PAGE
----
14) ICRISAT and Indian germplasm research A win-win in helping the rural poor (10 August 2004)

The International Crops Research Institute for the Semi-Arid Tropics (ICRISAT) and the national agricultural research system (NARS) of India share an effective and fruitful relationship on germplasm exchange.

Dr William Dar, Director General of ICRISAT, today reiterated the win-win relationship shared by ICRISAT and the Indian NARS at the International Conference on Agricultural Biotechnology at New Delhi, organized by the Federation of Indian Chambers of Commerce and Industry.

“Our collaboration has resulted in improving the livelihoods of rural poor,” Dr Dar said. The benefit from the relationship is mutual, he added, while speaking at the International Conference. While the scientists of the Indian NARS are the largest beneficiaries from the ICRISAT genebank, the maximum number of accessions from any country to the genebank has been from India. The genebank itself is named after the famous Indian agricultural scientist, Dr RS Paroda, who served as Chair and Vice-Chair of ICRISAT's Governing Board.

“The Indian scientists are the largest beneficiaries of the ICRISAT genebank,” Dr Dar said. “On an average they have been receiving over 12,000 germplasm samples annually for research. Eleven varieties from the basic germplasm material and 134 varieties and hybrids from breeding materials supplied by ICRISAT have been released for cultivation in India. ICRISAT has almost completed the restoration of the 44,822 germplasm accessions to NBPGR which was requested five years ago.”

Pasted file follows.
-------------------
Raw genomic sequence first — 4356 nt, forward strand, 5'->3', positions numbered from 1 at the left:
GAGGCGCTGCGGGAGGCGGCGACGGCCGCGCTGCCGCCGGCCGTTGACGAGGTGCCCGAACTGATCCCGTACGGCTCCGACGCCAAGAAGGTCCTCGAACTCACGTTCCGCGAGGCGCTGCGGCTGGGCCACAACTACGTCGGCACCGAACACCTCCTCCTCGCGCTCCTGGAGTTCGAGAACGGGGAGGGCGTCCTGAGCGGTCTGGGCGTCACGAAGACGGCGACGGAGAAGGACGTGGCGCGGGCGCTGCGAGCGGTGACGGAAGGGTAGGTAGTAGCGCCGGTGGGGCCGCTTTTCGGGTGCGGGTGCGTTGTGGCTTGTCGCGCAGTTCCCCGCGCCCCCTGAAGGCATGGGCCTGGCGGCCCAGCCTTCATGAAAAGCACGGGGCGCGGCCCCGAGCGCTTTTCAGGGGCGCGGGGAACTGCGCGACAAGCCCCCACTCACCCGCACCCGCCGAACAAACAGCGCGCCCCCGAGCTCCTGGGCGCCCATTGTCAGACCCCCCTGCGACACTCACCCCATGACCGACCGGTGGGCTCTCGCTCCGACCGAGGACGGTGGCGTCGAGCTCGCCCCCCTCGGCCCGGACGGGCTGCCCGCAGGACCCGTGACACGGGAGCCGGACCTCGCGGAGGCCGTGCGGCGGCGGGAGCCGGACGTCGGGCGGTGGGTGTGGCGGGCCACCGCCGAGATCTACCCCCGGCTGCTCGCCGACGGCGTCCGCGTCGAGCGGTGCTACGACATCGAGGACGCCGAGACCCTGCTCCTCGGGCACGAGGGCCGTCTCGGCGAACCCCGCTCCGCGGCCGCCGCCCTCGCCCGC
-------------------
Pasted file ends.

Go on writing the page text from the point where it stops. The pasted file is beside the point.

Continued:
On the other hand, India has contributed the maximum number of germplasm accessions from any one country, Dr Dar highlighted. The genebank has 32,307 accessions of the 11 crops that were received as donations from various institutions in India. Fresh germplasm collections were made (96 missions) which resulted in an additional 12,515 accessions. The germplasm accessions receive high priority and attention for regeneration, characterization, conservation and distribution.

“The focus of our research is on diversity assessment and developing representative core and mini-core collections to enhance utilization by the breeders. Most of these accessions have been characterized. Germplasm seeds are conserved in very precise (cool and dry) conditions. For each accession, adequate seed quantity is conserved to meet the requests of researchers and for posterity”, Dr Dar said.